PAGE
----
Re: [new_distillers] Re: Activated Carbon
- Struth, I'll stick to your opinion. And to think I had actually thought
of using the microwave myself. Blanikdog
----- Original Message -----
Subject: [new_distillers] Re: Activated Carbon
Date: Fri, 02 Sep 2005 05:02:06 -0000
--- In firstname.lastname@example.org, "alaray_992000" <carsonar@i...>
> I have read a number of articles that relate to the cleaning and
> reactivation of carbon.
> None of the read articles have mentioned the possible use of a
> mirowave to heat the carbon.
> Am I on the wrong track or could this not be a much quicker and
> way of reactivating carbon?
You probably already know not to put any cups and plates in your
microwave oven that have gold trim on them as the microwave energy
will cause a very nice little fireworks to happen because as we all
know gold is highly conductive. Now, it just so happens that carbon
also is conductive and will cause the same little fireworks to happen
in your oven and when you mix your little fireworks with the highly
volatile substances that you are trying to drive out of the carbon
then you can appreciate that you have just turned your microwave oven
into a very nice little bomb. I shouldn't think that the wife would be
at all happy with that circumstance. In a nutshell, that's why I don't
use the microwave oven to re-activate carbon, others of course may
have a differing opinion.
bestest regards ...whynda
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What your referring to is called the "Lincoln County Process" which is allowed to be done to all Tennessee Whiskeys including George Dickel and others, but cannot be done to Bourbons. These charcoal pellets are made from Sugar maple and used by Tennessee Whiskey makers to filter out impurites. However, it does not reduce flavors and instead added to the color and richness before barrelling at 125 proof. See: http://en.wikipedia.org/wiki/Lincoln_County_Process
Activated Charcoal (or carbon) on the other hand is processed with special chemicals at very high temps to make it extreamly pourous. One gram of activated charcoal can have over 500 square meters of surface area and is used to filter out not only impurities but any flavors as well....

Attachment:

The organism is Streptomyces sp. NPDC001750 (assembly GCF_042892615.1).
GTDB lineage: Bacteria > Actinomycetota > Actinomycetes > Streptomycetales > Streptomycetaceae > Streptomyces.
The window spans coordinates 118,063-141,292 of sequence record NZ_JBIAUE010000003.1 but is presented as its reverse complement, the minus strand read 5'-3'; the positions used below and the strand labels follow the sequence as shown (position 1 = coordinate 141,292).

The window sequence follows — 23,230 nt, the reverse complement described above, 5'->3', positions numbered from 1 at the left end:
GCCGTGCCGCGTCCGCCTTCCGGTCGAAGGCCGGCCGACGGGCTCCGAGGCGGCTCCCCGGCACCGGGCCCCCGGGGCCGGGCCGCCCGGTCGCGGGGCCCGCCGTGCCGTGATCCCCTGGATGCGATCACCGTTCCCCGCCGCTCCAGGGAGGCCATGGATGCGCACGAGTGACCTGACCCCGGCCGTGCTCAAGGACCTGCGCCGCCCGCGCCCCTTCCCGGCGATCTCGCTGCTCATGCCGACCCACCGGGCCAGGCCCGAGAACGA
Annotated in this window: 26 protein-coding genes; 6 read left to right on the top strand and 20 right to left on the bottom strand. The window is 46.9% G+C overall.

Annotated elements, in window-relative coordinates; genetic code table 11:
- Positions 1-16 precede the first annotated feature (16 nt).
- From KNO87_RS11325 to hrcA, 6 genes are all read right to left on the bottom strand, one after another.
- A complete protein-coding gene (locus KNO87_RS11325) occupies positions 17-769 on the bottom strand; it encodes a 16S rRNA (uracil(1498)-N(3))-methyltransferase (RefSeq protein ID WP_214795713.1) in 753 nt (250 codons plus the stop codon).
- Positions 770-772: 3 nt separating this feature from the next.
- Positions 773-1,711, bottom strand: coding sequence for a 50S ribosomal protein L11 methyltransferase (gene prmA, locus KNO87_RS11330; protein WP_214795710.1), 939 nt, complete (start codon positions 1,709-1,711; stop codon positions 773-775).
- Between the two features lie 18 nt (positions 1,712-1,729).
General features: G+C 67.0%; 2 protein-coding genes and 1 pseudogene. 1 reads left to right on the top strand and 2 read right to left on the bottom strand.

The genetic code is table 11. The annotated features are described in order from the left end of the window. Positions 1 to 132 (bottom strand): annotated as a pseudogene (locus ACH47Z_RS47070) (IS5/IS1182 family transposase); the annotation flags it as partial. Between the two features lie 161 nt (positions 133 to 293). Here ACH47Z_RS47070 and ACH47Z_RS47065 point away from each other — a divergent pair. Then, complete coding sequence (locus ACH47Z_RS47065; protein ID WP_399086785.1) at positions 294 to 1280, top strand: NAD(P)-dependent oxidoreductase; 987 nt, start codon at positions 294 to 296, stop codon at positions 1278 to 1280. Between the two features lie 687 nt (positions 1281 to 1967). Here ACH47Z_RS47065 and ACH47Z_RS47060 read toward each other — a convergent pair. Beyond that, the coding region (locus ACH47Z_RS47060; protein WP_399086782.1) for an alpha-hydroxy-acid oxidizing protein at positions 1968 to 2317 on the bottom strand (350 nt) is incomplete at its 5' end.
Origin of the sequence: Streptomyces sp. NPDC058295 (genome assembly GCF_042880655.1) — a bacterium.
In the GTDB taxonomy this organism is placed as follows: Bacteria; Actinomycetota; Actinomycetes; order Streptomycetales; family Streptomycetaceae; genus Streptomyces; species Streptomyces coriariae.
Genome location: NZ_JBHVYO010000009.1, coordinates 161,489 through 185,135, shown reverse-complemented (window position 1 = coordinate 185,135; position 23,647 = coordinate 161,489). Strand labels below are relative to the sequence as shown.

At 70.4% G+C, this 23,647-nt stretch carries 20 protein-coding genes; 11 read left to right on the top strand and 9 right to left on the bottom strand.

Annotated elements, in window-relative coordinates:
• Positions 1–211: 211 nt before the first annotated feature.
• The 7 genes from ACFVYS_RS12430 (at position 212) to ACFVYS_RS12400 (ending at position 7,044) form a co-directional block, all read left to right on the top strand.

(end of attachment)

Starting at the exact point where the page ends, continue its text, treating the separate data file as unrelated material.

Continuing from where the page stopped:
Theres a Big Difference, believe me. See: http://en.wikipedia.org/wiki/Activated_carbon
Vino es Veritas,
Jim aka Waldo.
--- In email@example.com, "Cartier2004" <htcustom@...> wrote:
> Bob, I'm glad you mentioned the difference as I kind of thought there must be a difference between carbon filtering and charcoal as every time I watch a tour of JD I shake my head trying to figure why they would filter out all the taste with their "charcoal mellowing". But I take it from your response that charcoal doesn't filter, obviously I knew it wouldn't filter like activated carbon, but I assumed that since there are charcoal filters out there that it must do some filtering, but then again you never know how long they keep a batch of the charcoal at JD it could be used for years and not really doing much than imparting flavor.
> Anywho. Some mentioned airing out. I've never done that and have only come back to the forum recently and have read it a few times. It seems as though a lot of people swear by it.
> So let's say I have just stripped a wash from 14% to 40%-55% then I let it air out before adding some bi-carb. If I have a gallon, should it be in a wide mouth container or would a gallon glass just with a 1" opening be good and how long to let it air. Can I cover the top with cheese cloth to keep bugs out? Next after redistilling to 96% you say to air it out again, should I do it before cutting it with water to carbon filter or cut it first?